BOJ Seen Easing by Only Analyst to Predict Previous Stimulus
The Bank of Japan (8301) will expand monetary stimulus at next week’s policy meeting to show a commitment to ending deflation, according to the only analyst in a Bloomberg News survey who predicted last month’s easing.
“There will be a big disappointment if they don’t do anything this time,” Hiromichi Shirakawa, chief Japan economist at Credit Suisse Group AG in Tokyo and a former BOJ official, said in a phone interview yesterday. “The BOJ knows the market is gauging its seriousness at the next meeting and it wants to show it is really stepping up to end deflation.”
Shirakawa was the only one of 13 economists surveyed to forecast the BOJ’s easing last month aimed at weakening the yen and countering price declines as the nation struggles to recover from last year’s earthquake. The currency’s rise to a post-World War II record against the dollar in October contributed to the economy contracting for a third year in four.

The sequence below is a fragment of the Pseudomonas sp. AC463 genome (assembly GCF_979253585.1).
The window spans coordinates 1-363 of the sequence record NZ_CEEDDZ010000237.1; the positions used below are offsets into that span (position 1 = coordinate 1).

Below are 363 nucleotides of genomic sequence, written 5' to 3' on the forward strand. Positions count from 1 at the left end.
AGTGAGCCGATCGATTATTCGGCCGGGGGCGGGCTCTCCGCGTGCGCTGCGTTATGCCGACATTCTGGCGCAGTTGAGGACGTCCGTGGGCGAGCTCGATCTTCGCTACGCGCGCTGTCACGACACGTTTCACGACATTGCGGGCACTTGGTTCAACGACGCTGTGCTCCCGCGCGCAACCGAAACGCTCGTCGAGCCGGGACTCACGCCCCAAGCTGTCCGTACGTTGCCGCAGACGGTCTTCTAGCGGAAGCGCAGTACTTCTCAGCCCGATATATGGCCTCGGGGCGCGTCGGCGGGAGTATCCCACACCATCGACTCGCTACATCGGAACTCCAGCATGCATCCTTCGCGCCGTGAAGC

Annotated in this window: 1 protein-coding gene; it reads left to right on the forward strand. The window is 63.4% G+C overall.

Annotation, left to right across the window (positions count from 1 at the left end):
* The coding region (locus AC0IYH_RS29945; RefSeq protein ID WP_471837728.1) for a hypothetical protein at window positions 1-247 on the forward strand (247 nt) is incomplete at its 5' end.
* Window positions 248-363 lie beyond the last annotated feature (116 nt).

The yen weakened 0.3 percent to 81.83 per dollar as of 12:33 p.m. in Tokyo today as Greece moved closer to securing a rescue package, diminishing the Japanese currency’s appeal as a haven. The Nikkei 225 Stock Average rose 1.8 percent, heading for its highest close since August.
The economist’s view contrasts with forecasts from BNP Paribas SA, Citigroup Inc. and Nomura Securities Co. that the BOJ will leave policy unchanged next week.
On Feb. 14, the central bank expanded its asset purchase program by 10 trillion yen ($123 billion) and set an inflation goal of 1 percent. The next policy decision is due March 13. Shirakawa didn’t specify what extra step is likely.
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